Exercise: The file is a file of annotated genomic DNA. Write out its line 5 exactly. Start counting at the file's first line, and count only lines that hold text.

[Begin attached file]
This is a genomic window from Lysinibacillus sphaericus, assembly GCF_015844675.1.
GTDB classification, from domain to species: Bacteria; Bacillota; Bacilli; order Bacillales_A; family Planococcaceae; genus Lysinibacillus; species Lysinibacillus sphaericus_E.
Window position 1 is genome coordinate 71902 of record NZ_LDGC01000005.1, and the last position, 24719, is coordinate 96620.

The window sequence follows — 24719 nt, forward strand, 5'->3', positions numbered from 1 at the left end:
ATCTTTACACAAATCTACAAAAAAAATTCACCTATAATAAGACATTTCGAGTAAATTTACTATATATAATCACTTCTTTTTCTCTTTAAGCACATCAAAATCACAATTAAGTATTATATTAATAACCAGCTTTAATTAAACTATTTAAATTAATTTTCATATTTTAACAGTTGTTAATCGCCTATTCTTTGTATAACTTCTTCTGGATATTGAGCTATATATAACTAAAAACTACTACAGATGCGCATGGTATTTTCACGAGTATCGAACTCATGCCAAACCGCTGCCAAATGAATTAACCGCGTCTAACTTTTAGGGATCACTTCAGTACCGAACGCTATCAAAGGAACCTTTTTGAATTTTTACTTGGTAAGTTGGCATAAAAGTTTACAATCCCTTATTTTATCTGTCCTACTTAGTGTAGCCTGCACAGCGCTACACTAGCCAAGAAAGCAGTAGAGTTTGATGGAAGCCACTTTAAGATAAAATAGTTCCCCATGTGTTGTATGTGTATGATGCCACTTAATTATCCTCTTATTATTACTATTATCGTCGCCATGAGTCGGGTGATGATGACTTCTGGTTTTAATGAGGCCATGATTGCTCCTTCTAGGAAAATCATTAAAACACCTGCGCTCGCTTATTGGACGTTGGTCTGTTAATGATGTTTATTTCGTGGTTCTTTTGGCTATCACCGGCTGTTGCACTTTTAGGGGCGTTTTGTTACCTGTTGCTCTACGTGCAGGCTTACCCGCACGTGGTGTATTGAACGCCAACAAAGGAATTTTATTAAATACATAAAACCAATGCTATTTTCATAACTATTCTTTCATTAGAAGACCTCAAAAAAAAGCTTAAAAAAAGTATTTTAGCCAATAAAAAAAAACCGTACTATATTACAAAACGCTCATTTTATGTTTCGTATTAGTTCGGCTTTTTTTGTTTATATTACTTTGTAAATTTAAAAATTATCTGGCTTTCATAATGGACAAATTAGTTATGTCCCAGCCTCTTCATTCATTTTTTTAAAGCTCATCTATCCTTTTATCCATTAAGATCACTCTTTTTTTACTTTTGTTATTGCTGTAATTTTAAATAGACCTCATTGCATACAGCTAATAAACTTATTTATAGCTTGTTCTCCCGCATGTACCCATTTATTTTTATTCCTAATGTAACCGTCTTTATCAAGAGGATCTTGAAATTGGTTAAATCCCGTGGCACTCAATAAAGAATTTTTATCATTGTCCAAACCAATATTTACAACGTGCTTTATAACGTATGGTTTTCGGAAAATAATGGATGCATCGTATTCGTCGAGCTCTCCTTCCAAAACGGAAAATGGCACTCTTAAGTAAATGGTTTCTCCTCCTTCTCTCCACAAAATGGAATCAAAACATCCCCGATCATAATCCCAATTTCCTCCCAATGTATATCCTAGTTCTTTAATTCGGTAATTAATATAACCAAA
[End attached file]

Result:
ATCTTTACACAAATCTACAAAAAAAATTCACCTATAATAAGACATTTCGAGTAAATTTACTATATATAATCACTTCTTTTTCTCTTTAAGCACATCAAAATCACAATTAAGTATTATATTAATAACCAGCTTTAATTAAACTATTTAAATTAATTTTCATATTTTAACAGTTGTTAATCGCCTATTCTTTGTATAACTTCTTCTGGATATTGAGCTATATATAACTAAAAACTACTACAGATGCGCATGGTATTTTCACGAGTATCGAACTCATGCCAAACCGCTGCCAAATGAATTAACCGCGTCTAACTTTTAGGGATCACTTCAGTACCGAACGCTATCAAAGGAACCTTTTTGAATTTTTACTTGGTAAGTTGGCATAAAAGTTTACAATCCCTTATTTTATCTGTCCTACTTAGTGTAGCCTGCACAGCGCTACACTAGCCAAGAAAGCAGTAGAGTTTGATGGAAGCCACTTTAAGATAAAATAGTTCCCCATGTGTTGTATGTGTATGATGCCACTTAATTATCCTCTTATTATTACTATTATCGTCGCCATGAGTCGGGTGATGATGACTTCTGGTTTTAATGAGGCCATGATTGCTCCTTCTAGGAAAATCATTAAAACACCTGCGCTCGCTTATTGGACGTTGGTCTGTTAATGATGTTTATTTCGTGGTTCTTTTGGCTATCACCGGCTGTTGCACTTTTAGGGGCGTTTTGTTACCTGTTGCTCTACGTGCAGGCTTACCCGCACGTGGTGTATTGAACGCCAACAAAGGAATTTTATTAAATACATAAAACCAATGCTATTTTCATAACTATTCTTTCATTAGAAGACCTCAAAAAAAAGCTTAAAAAAAGTATTTTAGCCAATAAAAAAAAACCGTACTATATTACAAAACGCTCATTTTATGTTTCGTATTAGTTCGGCTTTTTTTGTTTATATTACTTTGTAAATTTAAAAATTATCTGGCTTTCATAATGGACAAATTAGTTATGTCCCAGCCTCTTCATTCATTTTTTTAAAGCTCATCTATCCTTTTATCCATTAAGATCACTCTTTTTTTACTTTTGTTATTGCTGTAATTTTAAATAGACCTCATTGCATACAGCTAATAAACTTATTTATAGCTTGTTCTCCCGCATGTACCCATTTATTTTTATTCCTAATGTAACCGTCTTTATCAAGAGGATCTTGAAATTGGTTAAATCCCGTGGCACTCAATAAAGAATTTTTATCATTGTCCAAACCAATATTTACAACGTGCTTTATAACGTATGGTTTTCGGAAAATAATGGATGCATCGTATTCGTCGAGCTCTCCTTCCAAAACGGAAAATGGCACTCTTAAGTAAATGGTTTCTCCTCCTTCTCTCCACAAAATGGAATCAAAACATCCCCGATCATAATCCCAATTTCCTCCCAATGTATATCCTAGTTCTTTAATTCGGTAATTAATATAACCAAA